According to PAMS, top income earners are going to be key to our economic recovery from COVID-19 as advertisers ramp up their efforts to stimulate retail and commercial activity. Studies have proved that this group reads more than lower-income groups.
Peter Langschmidt, lead researcher for the PRC, says that the PRC has been under pressure from the media industry to address why the average household income had decreased from the last All Media Product Survey
) in 2015 and the first Establishment Survey
) in 2017.
Following audits of the ES
against three separate household registers in 2017, the PRC uncovered the fact that face-to-face research was significantly under-reading the top end of the market and it embarked on a programme to correct this bias.
"This started the quest to discover why household income was declining; I discovered that there has never been income weighting in the AMPS
samples, and that over the past few years — with time and security concerns — this had led to under-sampling the top end," Langschmidt says.
"Then, for the top R60 000+ per month group, researchers 'guesstimated' an amount of R80 000 a month and used this as an average for this group when multiplying out to get the total average household and personal incomes," adds Langschmidt.
Langschmidt says that he searched 'high and low' for data that would help him to more accurately figure out the top end averages. He reports that he eventually found a SARS table that gave the actual frequency distribution of all taxpayers and the precise census of those earning over R60 000 per month.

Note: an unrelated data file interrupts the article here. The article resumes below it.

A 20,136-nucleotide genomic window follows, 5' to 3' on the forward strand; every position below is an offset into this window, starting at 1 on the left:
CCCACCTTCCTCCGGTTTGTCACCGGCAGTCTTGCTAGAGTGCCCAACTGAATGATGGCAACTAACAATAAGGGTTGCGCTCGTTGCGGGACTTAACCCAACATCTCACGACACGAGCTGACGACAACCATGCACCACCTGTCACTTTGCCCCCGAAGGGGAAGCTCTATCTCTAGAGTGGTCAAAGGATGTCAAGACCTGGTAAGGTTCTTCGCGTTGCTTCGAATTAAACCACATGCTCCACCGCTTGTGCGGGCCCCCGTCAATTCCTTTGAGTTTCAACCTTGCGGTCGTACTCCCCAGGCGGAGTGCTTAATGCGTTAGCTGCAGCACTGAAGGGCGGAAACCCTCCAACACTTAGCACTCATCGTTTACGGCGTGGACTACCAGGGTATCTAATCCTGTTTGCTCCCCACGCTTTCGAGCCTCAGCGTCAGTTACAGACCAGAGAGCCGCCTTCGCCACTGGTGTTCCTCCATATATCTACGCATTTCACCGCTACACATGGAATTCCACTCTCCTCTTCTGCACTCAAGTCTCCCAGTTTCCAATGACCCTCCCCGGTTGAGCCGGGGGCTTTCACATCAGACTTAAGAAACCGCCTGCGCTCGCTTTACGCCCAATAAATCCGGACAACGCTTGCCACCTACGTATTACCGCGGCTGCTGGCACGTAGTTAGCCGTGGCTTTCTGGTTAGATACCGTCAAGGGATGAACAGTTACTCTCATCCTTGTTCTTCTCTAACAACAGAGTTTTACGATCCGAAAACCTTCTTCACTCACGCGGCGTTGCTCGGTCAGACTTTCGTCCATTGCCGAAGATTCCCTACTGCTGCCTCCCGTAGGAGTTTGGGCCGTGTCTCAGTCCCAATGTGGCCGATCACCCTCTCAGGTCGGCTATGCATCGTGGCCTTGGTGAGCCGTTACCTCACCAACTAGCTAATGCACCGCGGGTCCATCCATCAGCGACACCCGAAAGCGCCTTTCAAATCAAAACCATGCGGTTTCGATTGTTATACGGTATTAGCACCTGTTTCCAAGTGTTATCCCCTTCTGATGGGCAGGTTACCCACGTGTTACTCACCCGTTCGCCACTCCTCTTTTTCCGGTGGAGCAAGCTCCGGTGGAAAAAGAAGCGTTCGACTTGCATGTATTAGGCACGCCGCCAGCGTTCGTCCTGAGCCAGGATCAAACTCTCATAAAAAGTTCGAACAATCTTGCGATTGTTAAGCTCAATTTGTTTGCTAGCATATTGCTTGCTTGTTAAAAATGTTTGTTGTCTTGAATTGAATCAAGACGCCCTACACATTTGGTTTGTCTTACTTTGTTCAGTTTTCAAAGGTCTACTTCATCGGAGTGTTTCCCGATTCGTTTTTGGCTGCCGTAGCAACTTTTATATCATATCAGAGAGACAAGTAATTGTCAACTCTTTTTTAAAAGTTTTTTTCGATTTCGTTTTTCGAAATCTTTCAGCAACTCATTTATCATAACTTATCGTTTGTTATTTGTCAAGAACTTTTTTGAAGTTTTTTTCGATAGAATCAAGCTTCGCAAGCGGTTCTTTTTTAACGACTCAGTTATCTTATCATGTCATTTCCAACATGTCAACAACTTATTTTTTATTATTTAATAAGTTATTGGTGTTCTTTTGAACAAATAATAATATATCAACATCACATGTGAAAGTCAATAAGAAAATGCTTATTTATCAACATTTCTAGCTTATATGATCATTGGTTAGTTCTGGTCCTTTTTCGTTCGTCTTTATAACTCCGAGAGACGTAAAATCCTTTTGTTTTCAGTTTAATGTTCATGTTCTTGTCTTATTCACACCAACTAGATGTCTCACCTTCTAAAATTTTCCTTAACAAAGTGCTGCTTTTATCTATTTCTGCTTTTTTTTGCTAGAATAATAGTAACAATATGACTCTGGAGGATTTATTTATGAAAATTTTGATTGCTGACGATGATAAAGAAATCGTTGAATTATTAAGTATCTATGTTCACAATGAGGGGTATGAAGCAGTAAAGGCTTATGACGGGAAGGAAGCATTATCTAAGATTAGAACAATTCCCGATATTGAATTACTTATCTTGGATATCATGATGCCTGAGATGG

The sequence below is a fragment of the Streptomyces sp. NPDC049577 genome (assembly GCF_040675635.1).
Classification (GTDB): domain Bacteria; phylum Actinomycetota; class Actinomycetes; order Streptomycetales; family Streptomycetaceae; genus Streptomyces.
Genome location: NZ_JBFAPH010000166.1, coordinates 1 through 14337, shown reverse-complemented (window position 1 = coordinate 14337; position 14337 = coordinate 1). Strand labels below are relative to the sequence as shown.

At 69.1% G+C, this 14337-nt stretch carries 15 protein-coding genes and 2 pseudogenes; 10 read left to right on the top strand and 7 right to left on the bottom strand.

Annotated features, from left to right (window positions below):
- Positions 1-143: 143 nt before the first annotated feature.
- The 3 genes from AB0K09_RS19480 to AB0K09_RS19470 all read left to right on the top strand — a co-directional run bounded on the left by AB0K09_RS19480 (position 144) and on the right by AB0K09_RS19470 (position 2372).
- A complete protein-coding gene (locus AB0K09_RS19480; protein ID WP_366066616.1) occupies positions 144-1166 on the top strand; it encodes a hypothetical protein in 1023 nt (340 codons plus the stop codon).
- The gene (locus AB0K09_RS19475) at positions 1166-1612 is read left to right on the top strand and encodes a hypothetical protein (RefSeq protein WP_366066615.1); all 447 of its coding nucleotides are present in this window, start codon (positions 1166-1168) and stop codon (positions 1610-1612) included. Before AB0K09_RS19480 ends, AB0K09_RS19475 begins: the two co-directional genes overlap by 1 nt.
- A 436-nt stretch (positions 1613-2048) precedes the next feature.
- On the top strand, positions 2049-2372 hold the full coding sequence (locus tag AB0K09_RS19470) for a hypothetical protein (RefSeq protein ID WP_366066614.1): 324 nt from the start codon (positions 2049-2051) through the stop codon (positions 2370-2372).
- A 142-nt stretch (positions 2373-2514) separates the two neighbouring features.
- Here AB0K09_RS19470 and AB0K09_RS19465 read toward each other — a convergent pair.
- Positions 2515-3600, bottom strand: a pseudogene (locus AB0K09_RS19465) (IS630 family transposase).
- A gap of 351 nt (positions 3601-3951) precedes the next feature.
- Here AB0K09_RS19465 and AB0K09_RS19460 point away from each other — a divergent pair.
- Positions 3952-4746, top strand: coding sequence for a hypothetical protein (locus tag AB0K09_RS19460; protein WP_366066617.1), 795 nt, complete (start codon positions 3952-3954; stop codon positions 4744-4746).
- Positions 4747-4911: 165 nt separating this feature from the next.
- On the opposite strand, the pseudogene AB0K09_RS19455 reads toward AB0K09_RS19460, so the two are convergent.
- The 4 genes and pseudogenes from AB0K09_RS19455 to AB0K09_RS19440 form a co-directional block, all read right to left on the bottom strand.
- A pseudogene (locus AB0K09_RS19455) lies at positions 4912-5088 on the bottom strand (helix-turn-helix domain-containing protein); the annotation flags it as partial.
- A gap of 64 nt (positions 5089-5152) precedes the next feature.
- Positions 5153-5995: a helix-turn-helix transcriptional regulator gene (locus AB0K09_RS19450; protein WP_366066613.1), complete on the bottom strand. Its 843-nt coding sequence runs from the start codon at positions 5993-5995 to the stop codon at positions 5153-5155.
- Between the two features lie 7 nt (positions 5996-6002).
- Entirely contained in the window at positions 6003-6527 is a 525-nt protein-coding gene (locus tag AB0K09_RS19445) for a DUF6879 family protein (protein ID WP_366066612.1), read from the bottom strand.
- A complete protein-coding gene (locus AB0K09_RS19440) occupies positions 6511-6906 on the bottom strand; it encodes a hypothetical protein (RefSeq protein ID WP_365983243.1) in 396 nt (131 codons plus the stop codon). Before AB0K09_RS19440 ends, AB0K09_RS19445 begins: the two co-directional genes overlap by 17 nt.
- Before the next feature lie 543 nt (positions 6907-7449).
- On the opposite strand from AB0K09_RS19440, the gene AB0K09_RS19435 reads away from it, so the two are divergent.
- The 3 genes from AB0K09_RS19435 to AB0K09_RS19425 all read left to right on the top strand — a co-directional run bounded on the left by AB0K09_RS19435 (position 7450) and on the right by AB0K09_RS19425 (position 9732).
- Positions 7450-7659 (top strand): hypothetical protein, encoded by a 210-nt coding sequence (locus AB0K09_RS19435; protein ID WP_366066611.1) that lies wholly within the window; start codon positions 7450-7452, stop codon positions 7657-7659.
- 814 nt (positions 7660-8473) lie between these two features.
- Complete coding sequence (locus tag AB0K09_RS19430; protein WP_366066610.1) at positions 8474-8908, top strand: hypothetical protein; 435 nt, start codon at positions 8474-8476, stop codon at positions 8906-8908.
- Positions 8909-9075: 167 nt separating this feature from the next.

Veteran researcher and founder of futurefact Jos Kuper says, "Many have said in the past that it seemed wrong that the so-called topmost supergroup had a fairly low income level.
"It always felt intuitive that it was being under-read either through sampling issues at that income level or else through falsely lower claims. So the use of tax data makes a lot of sense to be able to more realistically estimate income segments," she adds.
According to Langschmidt, the average income of Bill Gates and a room of 300 people would mean they would all be rand billionaires, and this is exactly what happens when one uses actual SARS audited figures of the over 350 000 people earning more than R720 000 per annum (R60 000 per month).
"Once I did this, I found that the average of the R60 000+ per month group was not R80 000; it was R113 000 per month for individuals and conservatively, R130 000 for households," says Langschmidt.
"This not only increases the average household income but also the national average by 7% from R11 900 to R12 700. It increases the top end by over 20%. You can see the SEM
supergroup goes from an average of R36 000 to over R43 000 a month," he says.
Langschmidt adds that these figures are based on actual tax returns and carry high credibility. "It's disconcerting to see such a steep gap between the rich and the poor, but this is the reality," he concludes.
The SARS 2018 tax report reveals that South Africa has:
- 574 859 people earning between R500 001 and R750 000 per annum
- 229 979 earning R750 001 to R1 000 000
- 213 530 taxpayers making between R1 000 001 and R2 000 000
- 45 639 earning from R2 000 001 to R5 000 000, and
- at the very top end, 7 494 earning R5 000 001+.
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